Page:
One of the most extreme and intense blends of sex and "fake snuff" films that has ever graced the screen and should be experienced just to see how sick a "mainstream" film can be. It influenced David Cronenberg to make "Videodrome" so it is hard not to praise it a little. Always sexy Laura Gemser gives the film elegance and a sexy exotic flavor that make the film better than it deserves.

Retro superhero movie best described as a mix between "Iron Man" and "Captain America: The First Avenger" directed by the same director who did the "First Avenger". It was done many years before the superhero craze with a modest budget and no computer effects. I loved the cute pairing with Bill Campbell and gorgeous Jennifer Connelly who is always perfect for this classic time-setting. Timothy Dalton is also believable as movie actor who is also a nazi scum. It also have some fun in-jokes and homages to the old Hollywood times and I'm sure it would have been a box office success today as I'm surprised this didn't connect with audiences at the time.

Silent movie epic kick-starts with an impressive watery mouthed dragon and the slaying of it. The duel between the marriage sick king and Brünhild is cool to watch and while the story may be predictable due to it being an old heroic legend it is also hard to be very critical about it. It looks very expensive for it's time and there is something visual to behold throughout the film.

Impressive sets and battle scenes with a tragic and dark ending perfect for this myth, but it demands patience as it has a long build-up for what we all wait for: Kriemhild's revenge. One do have to swallow the fact that Attila the Hun and all his men are portrayed as embarrassing stereotypes while the Germans are noble and full of honor though (a very typical black and white portrait for silent movies anyhow but especially disturbing to behold when we know it was made fifteen years before WW2)

Since it is the first appearance of Christopher Lee in his iconic role as Dracula it is a must-see for any serious horror fan and this film is also filmed in glorious Gothic setting and color making it the perfect film from film studio Hammer that any film afterwards has to be compared to. Surprised how gory it was for it's time. It takes some (refreshing) liberty with the source material so it actually has a surprise death early on. Peter Cushing also deliver the most excellent Van Helsing that I have seen on screen as I usually find that character boring, but Cushing really feels like a man taken from the inquisition period that just happen to hunt vampires and not witches. Only the actress playing Mina is boring and the fact that I'm over-familiar with the Dracula myth. Still, one of the better adaptations of the material.

Accept that young teenage girls have a sex drive and that they are extremely horny. A likeable movie that touch on "hard to talk about" issues for young teenagers with a refreshingly short running time. It do take too light on the issues though and has a superficial "I want a boyfriend" story with an ending that goes the obvious route.

Interesting reflection and discussion about religion, people and life itself by the man who can deliver these kind of dialogue, Ingmar Bergman. Fantastic story that use flashbacks and dreams to tell about a life in retrospective. It is also light and endearing with Victor Sjöstrom being charming in the leading role.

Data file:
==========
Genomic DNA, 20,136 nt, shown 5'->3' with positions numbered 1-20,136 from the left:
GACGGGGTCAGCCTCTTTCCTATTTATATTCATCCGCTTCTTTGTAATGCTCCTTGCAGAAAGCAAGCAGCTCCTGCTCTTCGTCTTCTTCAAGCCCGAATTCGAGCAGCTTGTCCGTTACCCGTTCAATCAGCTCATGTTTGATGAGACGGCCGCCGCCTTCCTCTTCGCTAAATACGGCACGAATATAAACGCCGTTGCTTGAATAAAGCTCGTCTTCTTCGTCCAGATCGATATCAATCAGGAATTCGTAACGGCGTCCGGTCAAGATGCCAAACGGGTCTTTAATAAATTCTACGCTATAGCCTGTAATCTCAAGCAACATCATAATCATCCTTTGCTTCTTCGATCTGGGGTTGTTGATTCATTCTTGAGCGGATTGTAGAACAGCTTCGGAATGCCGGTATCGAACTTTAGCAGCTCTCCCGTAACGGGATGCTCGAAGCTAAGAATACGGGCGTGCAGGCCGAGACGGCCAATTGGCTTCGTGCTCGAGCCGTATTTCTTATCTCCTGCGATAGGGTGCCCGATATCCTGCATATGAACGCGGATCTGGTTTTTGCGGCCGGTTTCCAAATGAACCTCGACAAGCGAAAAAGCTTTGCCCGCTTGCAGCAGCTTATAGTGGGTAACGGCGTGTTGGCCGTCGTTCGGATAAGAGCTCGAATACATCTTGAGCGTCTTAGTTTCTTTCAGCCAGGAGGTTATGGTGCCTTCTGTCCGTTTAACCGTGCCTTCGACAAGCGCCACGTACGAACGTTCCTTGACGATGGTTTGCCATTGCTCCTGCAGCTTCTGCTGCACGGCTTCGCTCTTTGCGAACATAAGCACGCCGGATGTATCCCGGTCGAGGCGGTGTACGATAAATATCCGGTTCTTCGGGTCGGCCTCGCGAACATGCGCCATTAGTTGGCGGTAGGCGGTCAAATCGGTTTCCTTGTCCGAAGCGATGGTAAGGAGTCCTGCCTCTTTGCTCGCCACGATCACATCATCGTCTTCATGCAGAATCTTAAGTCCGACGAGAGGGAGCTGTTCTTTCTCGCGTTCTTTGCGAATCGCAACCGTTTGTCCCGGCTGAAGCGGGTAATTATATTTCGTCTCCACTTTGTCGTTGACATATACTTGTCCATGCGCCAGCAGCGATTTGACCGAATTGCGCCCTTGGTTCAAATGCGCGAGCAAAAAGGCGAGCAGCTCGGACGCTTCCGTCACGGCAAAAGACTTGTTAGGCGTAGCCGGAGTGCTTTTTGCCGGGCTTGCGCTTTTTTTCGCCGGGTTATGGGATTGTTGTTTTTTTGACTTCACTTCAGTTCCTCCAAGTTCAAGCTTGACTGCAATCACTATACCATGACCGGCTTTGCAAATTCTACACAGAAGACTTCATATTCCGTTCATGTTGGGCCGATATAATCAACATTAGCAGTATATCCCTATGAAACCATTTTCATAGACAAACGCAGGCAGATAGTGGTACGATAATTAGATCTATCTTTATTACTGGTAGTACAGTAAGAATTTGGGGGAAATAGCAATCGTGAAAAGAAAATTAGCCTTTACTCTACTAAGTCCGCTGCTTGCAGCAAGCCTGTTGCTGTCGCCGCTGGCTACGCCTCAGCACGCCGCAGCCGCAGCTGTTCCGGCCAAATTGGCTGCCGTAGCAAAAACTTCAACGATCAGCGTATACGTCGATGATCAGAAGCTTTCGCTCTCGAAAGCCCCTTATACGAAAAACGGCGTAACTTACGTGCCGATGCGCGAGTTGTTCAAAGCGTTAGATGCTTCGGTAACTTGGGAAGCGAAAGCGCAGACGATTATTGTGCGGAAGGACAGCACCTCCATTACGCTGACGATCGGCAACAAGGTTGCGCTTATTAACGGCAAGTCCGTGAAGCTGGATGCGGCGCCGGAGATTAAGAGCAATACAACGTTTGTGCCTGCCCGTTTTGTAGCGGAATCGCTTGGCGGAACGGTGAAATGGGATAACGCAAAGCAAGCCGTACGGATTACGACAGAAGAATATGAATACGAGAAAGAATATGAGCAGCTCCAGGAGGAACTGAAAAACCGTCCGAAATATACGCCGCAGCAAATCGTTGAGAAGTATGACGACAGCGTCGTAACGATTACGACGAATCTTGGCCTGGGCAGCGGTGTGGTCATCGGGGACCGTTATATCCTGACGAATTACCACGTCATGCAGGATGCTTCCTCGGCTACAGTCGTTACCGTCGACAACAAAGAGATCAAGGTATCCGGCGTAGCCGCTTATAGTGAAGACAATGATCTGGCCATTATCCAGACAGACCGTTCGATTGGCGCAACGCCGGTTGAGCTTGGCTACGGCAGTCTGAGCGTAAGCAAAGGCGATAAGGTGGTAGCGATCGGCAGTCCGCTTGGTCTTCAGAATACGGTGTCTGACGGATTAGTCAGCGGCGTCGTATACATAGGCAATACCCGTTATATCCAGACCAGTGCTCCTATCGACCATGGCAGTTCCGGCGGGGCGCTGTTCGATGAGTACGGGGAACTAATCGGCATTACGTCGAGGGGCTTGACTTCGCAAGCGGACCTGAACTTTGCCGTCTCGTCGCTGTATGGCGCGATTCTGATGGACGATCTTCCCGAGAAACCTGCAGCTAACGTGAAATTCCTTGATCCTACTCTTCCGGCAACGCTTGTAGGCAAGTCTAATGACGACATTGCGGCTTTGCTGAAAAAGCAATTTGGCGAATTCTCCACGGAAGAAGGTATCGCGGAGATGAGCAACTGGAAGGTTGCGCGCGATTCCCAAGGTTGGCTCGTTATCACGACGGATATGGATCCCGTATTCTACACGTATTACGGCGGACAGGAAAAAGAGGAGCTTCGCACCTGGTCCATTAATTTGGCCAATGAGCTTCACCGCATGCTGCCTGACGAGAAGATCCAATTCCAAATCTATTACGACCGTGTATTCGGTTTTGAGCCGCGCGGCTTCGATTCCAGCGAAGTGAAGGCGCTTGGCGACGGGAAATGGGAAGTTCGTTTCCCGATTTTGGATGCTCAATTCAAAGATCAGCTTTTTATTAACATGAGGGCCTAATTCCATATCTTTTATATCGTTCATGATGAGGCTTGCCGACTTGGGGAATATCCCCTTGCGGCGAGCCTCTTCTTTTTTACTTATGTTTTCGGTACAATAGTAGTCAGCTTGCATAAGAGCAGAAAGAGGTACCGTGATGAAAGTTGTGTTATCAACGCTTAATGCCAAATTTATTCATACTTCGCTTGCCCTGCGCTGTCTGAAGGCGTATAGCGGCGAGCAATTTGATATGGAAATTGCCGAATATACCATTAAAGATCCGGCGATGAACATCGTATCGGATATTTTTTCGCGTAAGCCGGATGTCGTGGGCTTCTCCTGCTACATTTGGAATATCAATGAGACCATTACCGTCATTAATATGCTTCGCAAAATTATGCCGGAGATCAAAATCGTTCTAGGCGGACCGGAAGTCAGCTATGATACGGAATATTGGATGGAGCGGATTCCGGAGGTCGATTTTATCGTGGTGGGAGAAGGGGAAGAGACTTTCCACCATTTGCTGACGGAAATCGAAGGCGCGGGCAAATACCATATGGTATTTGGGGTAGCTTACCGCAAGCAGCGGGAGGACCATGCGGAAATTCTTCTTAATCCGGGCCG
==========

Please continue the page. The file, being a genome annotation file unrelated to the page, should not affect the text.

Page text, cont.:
Extremely entertaining war-action pulp movie that is a firework of grenades, bombs, machine-gun fire and hand fists - the most memorable scene being on a cable car. The blonde Gestapo officer always colored my childhood on how evil people looked in the world. The Eagle's Nest is one of the best locations that has ever been on film and worthy a Bond villain's lair. Clint Eastwood doing his cool, silent type but is a surprising sidekick here. Who can hate a movie where someone shoots down Nazis?

A deeply disturbing prediction of what is happening behind the scenes at TV stations today. It could be seen as a black satire, but feels more like a real-life drama now. It is full of great dialogue and memorable quotes with some strong acting especially from the men and Beatrice Straight has a fantastic scene. All kudos to Faye Dunaway as well for getting away with the Academy Award for a role where all she needed to do was overact and be out-of-sync with the rest of the cast because her character is annoying as she live in a melodramatic soap movie and behave accordingly. Even for all this Faye is gorgeous throughout and it is hard to really hate her for doing what the script tells her to do.

It leaves a lump in the throat to anyone who has a small inch of imagination and have tried to enrich other people with beautiful stories throughout their life. Albert Finney is fantastic in this movie and Ewan McGregor is spot on as a young version of him even if I needed a few minutes to accept him in the movie as I had almost started to hate him for his sloppy work in the first two "Star Wars" prequels, but he is perfect for this "fantastic" adventure. Sadly, after this Tim Burton started to go very "safe" with family movies and has seemed to have "lost his way".

Christopher Lee returned eight years after the original and he was still a magnificent presence as blood-thirsty Dracula. Barbara Shelley's Helen Kent transforms into a delicious vampire woman from the moment she gets bit after boring us for the first half hour. Andrew Keir makes an interesting priest / vampire killer. The demise of Dracula is a memorable scene and the sacrifice and resurrection scene is also well done. The production values is as usual fantastic for a big budget Hammer movie. Suzan Farmer is a cute girl but adds nothing to the film and the main hero is a bore (as usual in these kind of films). The script is pretty stupid and the dialogue is so terrible that it is no wonder Dracula decide there is better to have nothing to say.